Multinational lender Citibank has reported a 23.08 per cent rise in after-tax profit in the nine months ended September 30 largely on increased income from fees and commissions on loans as well as due to reduced staff costs.
Net profit rose to Sh2.86 billion from Sh2.20 billion a year earlier, the corporate lender said in a statement on Monday.
The bank, however, registered nearly flat growth in its loan book as the impact of interest rate caps continued to bite.
Earnings from fees and commissions on loans and advances jumped nearly four-fold, rising 373.55 per cent to Sh385.52 million. The profits were also further boosted by a Sh400 million reduction in staff costs in the review period to Sh1.18 billion.
Citi’s total operating costs dropped by 13.20 per cent to Sh2.30 billion, helping reduce the impact of a 15.16 per cent drop in net interest earnings to Sh4.03 billion.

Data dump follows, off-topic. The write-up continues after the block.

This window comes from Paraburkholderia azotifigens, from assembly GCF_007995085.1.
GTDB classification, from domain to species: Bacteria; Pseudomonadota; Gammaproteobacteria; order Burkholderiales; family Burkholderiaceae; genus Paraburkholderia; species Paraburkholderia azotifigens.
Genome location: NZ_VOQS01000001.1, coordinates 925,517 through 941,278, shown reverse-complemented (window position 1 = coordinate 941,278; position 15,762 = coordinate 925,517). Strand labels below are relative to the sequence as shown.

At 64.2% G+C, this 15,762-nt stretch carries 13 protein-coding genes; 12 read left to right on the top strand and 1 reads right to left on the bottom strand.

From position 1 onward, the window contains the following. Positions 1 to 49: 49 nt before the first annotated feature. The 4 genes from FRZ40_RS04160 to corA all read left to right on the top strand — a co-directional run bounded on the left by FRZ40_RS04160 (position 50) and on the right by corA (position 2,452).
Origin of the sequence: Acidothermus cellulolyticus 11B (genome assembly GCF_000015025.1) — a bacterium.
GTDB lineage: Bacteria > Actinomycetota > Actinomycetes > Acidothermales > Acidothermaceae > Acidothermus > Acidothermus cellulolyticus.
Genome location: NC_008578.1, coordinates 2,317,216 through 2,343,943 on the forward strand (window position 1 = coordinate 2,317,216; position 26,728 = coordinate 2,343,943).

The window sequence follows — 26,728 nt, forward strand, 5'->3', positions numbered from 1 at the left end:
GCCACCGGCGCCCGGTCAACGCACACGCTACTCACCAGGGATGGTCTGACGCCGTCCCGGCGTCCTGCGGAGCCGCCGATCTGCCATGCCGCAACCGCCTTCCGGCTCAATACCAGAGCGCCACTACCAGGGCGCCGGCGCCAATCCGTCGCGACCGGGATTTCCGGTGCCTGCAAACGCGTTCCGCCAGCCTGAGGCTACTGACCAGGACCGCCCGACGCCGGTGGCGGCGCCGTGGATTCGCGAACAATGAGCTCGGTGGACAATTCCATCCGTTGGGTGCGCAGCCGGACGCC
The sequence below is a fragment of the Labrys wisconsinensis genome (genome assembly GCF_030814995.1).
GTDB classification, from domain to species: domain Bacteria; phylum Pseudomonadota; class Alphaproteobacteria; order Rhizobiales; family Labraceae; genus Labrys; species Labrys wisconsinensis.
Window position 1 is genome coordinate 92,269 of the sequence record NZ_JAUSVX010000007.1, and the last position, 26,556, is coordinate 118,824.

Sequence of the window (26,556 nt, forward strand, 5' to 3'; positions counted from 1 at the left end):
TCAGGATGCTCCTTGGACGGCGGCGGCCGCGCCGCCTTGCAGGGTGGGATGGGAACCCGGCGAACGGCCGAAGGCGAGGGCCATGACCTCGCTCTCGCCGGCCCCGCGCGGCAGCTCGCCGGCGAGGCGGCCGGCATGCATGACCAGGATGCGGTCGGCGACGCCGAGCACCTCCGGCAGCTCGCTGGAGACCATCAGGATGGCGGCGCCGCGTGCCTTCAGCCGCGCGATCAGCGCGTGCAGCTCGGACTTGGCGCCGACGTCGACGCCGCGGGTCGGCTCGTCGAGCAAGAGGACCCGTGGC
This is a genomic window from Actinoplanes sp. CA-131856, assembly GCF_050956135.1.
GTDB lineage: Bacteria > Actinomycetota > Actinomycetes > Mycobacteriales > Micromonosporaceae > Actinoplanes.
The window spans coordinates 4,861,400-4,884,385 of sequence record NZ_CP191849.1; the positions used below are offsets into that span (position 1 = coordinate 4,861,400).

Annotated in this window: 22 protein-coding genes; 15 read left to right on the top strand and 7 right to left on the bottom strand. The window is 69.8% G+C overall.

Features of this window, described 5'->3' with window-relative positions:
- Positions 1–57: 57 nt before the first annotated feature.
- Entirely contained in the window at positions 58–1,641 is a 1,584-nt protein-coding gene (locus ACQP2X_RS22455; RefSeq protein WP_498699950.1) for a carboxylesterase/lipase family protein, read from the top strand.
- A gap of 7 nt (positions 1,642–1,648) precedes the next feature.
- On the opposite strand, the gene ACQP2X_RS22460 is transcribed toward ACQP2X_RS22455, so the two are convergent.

The capping of loan charges at four percentage points above the Central Bank Rate (CBR), presently at 10 per cent, in September 2016, has eaten into interest income of most banks, forcing them to enhance efficiencies to protect profit their margins.
Prior to the rate cap law, interest income accounted for about 70 per cent of revenue in the banking industry.
The Central Bank of Kenya has maintained that it is a matter of when and not if the rate cap will be lifted, but has warned banks will have to be more disciplined in pricing loans.
“The worst thing that can happen is when the interest rate caps are removed and banks continue to behave the same way they used to behave in the past. That would be traumatic,” CBK governor Patrick Njoroge said last Friday.